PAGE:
Mumbai, Mar 26, 2013: Maharashtra Governor K. Sankaranayanan has decided to seek legal opinion on the issue of granting pardon to Bollywood Sanjay Dutt in the Arms Act case.
Raj Bhavan sources said, the governor has gone through the appeal sent by Press Council of India chairman retired Justice Markandey Katju seeking pardon for Sanjay Dutt under Article 161 of the Constitution.
The Governor has not yet made up his mind. He has directed his officials to seek legal opinion from the law department and the Advocate General.
In an appeal sent to the Governor through the Chief Minister, Katju has sought pardon for Dutt under Article 161 of the Constitution saying that he had not been found guilty of having played a role in the 1993 blasts and had suffered a lot.
Katju said the Supreme Court, having found that Sanjay Dutt had in his possession a prohibited weapon without a licence, awarded him the minimum imprisonment which was prescribed under law.This is what Justice Katju has written in his appeal:”Your Excellency,
The media has reported today that Sanjay Dutt has been awarded 5 years imprisonment by the Supreme Court. I appeal to you to pardon him under Article 161 of the Constitution for the following reasons:
(i)¬† The Supreme Court, having found that Sanjay Dutt had in his possession a prohibited weapon without a licence, awarded him the minimum imprisonment which was prescribed under law. Section¬† 25 (1(A) of the Arms Act states that if a person has in his possession a prohibited weapon without a licence he shall be awarded punishment of not less than 5 years imprisonment and not more than 10 years. Having found Sanjay Dutt in possession of a prohibited weapon, which is defined in Section 2 (1) (i) of the Arms Act as an automatic weapon which keeps firing until release of the pressure on the trigger, the Supreme Court awarded him 5 years imprisonment. However, there is power in the Court under Section 4 of the Probation of Offenders Act, 1958 to release the person under these circumstances of the case on furnishing a bond.
(ii) The power of pardon under Article 161 by the Constitution is different from the judicial power. The Governor/President can grant pardon or reduce the sentence of the Court, even if a minimum is prescribed. Hence there is no doubt that the Governor can grant pardon/reduce the sentence.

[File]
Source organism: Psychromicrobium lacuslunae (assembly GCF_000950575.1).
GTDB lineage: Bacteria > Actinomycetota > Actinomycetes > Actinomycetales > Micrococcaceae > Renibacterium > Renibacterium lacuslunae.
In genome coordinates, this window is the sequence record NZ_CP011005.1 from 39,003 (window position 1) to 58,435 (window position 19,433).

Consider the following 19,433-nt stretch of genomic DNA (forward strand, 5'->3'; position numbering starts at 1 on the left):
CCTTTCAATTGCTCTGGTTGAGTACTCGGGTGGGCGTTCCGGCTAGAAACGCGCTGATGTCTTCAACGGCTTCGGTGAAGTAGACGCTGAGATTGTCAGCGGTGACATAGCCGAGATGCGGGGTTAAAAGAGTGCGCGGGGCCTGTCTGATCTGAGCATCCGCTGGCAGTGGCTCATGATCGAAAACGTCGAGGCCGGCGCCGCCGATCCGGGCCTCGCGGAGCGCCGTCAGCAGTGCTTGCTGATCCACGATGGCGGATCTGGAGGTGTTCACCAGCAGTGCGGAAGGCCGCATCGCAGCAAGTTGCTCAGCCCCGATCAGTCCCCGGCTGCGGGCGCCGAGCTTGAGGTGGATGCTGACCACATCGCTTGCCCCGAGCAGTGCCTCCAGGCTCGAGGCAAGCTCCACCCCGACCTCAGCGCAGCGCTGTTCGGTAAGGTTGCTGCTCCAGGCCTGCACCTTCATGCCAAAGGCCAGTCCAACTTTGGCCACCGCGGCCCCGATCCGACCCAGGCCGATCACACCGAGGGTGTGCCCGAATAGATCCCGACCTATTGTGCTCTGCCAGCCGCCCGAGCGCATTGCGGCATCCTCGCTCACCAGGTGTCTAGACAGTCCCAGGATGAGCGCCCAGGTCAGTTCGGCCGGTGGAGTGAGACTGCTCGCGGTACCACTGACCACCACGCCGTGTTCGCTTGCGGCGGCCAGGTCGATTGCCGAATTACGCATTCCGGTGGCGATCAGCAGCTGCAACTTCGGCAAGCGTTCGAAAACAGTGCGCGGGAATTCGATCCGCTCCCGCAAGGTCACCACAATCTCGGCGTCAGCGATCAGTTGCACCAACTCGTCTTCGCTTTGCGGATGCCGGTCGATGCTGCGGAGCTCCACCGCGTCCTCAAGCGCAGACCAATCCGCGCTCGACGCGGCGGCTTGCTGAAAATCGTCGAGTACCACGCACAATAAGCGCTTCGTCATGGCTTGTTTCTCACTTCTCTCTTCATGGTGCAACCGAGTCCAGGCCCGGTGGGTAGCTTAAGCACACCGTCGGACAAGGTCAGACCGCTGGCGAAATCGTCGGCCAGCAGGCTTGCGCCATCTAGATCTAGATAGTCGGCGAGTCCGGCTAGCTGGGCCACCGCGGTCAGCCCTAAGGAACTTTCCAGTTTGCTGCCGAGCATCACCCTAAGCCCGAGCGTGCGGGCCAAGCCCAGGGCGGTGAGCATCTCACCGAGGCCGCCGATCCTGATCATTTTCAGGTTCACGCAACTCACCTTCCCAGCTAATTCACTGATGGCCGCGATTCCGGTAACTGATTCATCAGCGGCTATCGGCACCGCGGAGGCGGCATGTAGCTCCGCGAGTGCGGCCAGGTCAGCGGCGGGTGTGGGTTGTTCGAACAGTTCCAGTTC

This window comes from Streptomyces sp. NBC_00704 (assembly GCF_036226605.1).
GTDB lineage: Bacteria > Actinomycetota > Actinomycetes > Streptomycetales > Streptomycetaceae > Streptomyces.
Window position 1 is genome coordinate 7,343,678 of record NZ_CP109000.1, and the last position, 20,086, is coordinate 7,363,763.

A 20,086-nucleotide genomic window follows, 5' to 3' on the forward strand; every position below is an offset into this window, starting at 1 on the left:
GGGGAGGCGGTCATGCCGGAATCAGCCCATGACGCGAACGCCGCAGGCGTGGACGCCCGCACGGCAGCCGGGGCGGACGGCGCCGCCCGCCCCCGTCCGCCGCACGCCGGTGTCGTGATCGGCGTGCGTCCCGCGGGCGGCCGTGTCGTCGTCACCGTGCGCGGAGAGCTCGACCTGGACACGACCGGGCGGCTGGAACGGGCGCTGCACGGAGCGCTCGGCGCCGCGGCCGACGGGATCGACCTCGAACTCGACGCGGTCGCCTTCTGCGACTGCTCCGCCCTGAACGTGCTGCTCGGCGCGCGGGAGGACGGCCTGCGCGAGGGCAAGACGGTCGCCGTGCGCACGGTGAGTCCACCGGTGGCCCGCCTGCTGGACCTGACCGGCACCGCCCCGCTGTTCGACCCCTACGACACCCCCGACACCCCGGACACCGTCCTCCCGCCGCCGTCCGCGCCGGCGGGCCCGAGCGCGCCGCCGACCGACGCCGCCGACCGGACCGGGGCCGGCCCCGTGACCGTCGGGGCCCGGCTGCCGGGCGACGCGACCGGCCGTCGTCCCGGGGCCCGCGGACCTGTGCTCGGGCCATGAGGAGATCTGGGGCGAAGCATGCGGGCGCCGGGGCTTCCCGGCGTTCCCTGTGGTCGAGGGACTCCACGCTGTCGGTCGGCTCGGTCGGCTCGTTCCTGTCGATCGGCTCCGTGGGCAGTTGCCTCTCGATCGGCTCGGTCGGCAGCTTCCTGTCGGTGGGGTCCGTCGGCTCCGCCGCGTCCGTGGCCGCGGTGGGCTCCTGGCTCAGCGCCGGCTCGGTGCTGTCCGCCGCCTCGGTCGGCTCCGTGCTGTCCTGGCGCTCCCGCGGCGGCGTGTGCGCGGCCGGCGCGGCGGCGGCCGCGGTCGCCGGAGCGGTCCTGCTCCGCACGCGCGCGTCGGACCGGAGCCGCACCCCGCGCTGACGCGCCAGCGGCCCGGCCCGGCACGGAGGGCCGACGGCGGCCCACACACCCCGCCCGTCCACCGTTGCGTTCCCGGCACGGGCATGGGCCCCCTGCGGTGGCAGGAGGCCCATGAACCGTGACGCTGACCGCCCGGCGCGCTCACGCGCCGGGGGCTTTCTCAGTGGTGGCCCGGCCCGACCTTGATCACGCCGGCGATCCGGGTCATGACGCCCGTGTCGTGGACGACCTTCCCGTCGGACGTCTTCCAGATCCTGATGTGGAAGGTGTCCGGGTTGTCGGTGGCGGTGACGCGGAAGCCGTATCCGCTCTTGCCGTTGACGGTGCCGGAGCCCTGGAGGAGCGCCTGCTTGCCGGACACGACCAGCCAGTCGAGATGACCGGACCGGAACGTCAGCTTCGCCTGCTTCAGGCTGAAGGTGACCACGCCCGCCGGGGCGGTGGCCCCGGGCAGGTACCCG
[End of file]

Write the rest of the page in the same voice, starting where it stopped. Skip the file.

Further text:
For example in the case of Commander Nanavati who was held guilty of murder, the Governor gave him pardon although the minimum sentence for murder is life sentence.
In the case of Sanjay Dut, the Supreme Court has not found him guilty for the 1993 bomb blasts, but only found him guilty of having in his possession a prohibited weapon without licence. Surely, this is a lesser offence than murder. When the Governor of Maharashtra granted pardon to Nanavati, surely he can grant pardon to Sanjay.
No doubt Sanjay Dutt committed an offence by having a prohibited weapon without licence, but in my opinion there are extenuating circumstance:
a. The event happen in 1993 i.e. 20 years ago.
During this period Sanjay suffered a lot, and had a cloud hovering over his head throughout. He had to undergo various tribulations and indignities during this period. He had to go to Court often, he had to take the permission of the Court for foreign shootings, he could not get bank loans, etc.¬† b. Sanjay Dutt has already undergone 18 months in jail.
c. Sanjay Dutt has got married, and they have two small children.
d. He has not been held to be a terrorist, and had no hand in the bomb blasts.
e. His parents Sunil Dutt and Nargis worked for the good of society and the nation. Sunil Dutt and Nargis often went to border areas to give moral support to our brave jawans and did other social work for society.
f. Sanjay in this period of 20 years has through his film revived the memory of Mahatma Gandhi and the message of Gandhiji, the father of the nation.
In these circumstances I respectfully appeal to your Excellency to pardon Sanjay Dutt and set him free.
I am reminded of the famous speech of Portia in Shakespeare‚Äôs ‚ÄėMerchant of Venice‚Äô that justice should be tempered with mercy.”